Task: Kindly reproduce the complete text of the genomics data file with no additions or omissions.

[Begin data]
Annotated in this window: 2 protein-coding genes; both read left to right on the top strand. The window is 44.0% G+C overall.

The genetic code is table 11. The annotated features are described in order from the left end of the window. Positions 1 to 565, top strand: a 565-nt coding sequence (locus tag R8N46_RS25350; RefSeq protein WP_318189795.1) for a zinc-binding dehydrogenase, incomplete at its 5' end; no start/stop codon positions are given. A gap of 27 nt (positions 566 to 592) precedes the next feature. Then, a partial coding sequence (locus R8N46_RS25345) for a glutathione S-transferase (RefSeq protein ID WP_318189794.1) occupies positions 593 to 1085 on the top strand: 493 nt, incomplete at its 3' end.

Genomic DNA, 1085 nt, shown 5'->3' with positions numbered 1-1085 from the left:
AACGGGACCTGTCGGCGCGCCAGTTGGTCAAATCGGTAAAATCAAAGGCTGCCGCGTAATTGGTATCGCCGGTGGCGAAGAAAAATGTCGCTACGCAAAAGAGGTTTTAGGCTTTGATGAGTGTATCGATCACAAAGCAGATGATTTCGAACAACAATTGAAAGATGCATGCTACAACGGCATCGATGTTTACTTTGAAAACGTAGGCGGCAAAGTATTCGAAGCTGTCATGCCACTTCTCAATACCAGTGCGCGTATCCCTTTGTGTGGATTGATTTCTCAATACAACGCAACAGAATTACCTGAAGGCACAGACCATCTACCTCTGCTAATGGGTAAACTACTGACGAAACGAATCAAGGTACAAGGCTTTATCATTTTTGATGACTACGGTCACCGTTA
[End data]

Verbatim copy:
Annotated in this window: 2 protein-coding genes; both read left to right on the top strand. The window is 44.0% G+C overall.

The genetic code is table 11. The annotated features are described in order from the left end of the window. Positions 1 to 565, top strand: a 565-nt coding sequence (locus tag R8N46_RS25350; RefSeq protein WP_318189795.1) for a zinc-binding dehydrogenase, incomplete at its 5' end; no start/stop codon positions are given. A gap of 27 nt (positions 566 to 592) precedes the next feature. Then, a partial coding sequence (locus R8N46_RS25345) for a glutathione S-transferase (RefSeq protein ID WP_318189794.1) occupies positions 593 to 1085 on the top strand: 493 nt, incomplete at its 3' end.

Genomic DNA, 1085 nt, shown 5'->3' with positions numbered 1-1085 from the left:
AACGGGACCTGTCGGCGCGCCAGTTGGTCAAATCGGTAAAATCAAAGGCTGCCGCGTAATTGGTATCGCCGGTGGCGAAGAAAAATGTCGCTACGCAAAAGAGGTTTTAGGCTTTGATGAGTGTATCGATCACAAAGCAGATGATTTCGAACAACAATTGAAAGATGCATGCTACAACGGCATCGATGTTTACTTTGAAAACGTAGGCGGCAAAGTATTCGAAGCTGTCATGCCACTTCTCAATACCAGTGCGCGTATCCCTTTGTGTGGATTGATTTCTCAATACAACGCAACAGAATTACCTGAAGGCACAGACCATCTACCTCTGCTAATGGGTAAACTACTGACGAAACGAATCAAGGTACAAGGCTTTATCATTTTTGATGACTACGGTCACCGTTA